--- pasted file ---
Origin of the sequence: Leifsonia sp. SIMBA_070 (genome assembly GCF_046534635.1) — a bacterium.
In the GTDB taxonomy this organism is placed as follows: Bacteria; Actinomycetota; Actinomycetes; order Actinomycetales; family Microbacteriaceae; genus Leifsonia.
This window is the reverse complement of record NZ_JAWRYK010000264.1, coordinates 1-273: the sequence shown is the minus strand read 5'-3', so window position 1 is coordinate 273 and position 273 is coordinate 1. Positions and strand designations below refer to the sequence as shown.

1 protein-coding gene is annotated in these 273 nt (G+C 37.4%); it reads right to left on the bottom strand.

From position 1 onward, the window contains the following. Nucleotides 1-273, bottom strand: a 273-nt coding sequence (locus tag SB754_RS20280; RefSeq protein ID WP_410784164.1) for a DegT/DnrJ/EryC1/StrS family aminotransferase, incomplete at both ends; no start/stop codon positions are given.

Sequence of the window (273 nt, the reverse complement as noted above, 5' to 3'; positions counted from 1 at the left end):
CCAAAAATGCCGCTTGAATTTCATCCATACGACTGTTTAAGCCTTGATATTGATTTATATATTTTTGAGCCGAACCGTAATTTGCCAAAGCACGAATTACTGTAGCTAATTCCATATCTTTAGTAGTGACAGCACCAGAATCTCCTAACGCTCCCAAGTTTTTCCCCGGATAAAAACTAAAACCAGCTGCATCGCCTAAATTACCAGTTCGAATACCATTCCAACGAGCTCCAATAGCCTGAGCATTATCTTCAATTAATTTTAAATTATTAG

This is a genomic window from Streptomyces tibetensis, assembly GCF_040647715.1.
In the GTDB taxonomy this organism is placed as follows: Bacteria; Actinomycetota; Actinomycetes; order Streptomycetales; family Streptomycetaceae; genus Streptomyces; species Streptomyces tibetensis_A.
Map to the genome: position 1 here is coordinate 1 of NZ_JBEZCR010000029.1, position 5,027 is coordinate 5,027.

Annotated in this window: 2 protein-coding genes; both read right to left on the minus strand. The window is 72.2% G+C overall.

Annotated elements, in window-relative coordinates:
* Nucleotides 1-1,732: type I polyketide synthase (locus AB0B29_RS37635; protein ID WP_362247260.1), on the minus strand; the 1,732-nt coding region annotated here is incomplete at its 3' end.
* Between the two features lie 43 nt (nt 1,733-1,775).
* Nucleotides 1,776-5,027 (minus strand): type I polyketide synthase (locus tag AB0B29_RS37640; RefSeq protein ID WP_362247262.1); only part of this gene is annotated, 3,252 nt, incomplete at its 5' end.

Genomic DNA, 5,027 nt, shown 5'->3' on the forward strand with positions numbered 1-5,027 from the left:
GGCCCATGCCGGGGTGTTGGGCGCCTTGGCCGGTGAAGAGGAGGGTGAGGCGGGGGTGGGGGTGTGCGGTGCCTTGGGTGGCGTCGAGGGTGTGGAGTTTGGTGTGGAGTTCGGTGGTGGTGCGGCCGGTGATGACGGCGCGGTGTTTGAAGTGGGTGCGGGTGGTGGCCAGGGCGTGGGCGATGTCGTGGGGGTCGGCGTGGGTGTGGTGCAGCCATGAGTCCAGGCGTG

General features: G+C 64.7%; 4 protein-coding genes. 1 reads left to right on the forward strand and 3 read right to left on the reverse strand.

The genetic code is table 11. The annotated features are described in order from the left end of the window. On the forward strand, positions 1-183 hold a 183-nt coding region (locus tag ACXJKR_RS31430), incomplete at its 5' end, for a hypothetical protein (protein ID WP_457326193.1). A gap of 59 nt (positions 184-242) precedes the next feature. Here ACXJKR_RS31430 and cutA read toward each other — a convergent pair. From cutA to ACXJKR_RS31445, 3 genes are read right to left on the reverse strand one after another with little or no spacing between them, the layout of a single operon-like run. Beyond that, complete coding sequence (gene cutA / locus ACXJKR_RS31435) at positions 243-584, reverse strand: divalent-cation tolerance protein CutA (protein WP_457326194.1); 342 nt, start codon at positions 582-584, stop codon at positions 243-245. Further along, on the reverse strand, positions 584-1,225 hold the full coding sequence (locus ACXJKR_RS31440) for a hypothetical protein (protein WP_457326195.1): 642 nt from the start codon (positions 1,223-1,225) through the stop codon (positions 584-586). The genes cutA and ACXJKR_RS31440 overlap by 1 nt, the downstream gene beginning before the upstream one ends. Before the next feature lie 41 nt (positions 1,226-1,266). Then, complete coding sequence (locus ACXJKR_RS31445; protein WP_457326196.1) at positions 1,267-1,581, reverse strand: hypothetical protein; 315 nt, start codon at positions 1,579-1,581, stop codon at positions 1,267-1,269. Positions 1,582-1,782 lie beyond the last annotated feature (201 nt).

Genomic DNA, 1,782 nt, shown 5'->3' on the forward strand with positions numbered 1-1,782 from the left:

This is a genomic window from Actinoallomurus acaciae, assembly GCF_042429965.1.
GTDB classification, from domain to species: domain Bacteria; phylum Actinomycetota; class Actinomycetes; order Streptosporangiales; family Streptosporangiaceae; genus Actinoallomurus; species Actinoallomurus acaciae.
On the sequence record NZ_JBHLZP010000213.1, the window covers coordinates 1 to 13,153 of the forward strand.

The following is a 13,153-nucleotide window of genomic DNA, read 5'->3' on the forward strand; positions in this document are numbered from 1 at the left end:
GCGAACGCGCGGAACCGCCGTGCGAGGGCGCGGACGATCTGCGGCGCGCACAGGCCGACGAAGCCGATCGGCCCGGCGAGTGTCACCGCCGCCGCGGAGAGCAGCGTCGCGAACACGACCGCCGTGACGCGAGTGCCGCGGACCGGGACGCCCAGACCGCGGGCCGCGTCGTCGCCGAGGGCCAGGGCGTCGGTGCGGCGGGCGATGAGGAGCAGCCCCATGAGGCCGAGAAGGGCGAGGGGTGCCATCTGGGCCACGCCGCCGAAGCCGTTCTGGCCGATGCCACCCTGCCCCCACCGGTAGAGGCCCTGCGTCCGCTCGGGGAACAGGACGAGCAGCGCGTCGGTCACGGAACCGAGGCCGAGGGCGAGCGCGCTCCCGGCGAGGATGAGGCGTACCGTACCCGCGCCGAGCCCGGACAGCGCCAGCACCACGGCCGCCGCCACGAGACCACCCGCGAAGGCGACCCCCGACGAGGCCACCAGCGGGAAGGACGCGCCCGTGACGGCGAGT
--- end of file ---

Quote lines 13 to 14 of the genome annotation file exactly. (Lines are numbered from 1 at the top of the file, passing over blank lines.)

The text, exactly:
* Nucleotides 1-1,732: type I polyketide synthase (locus AB0B29_RS37635; protein ID WP_362247260.1), on the minus strand; the 1,732-nt coding region annotated here is incomplete at its 3' end.
* Between the two features lie 43 nt (nt 1,733-1,775).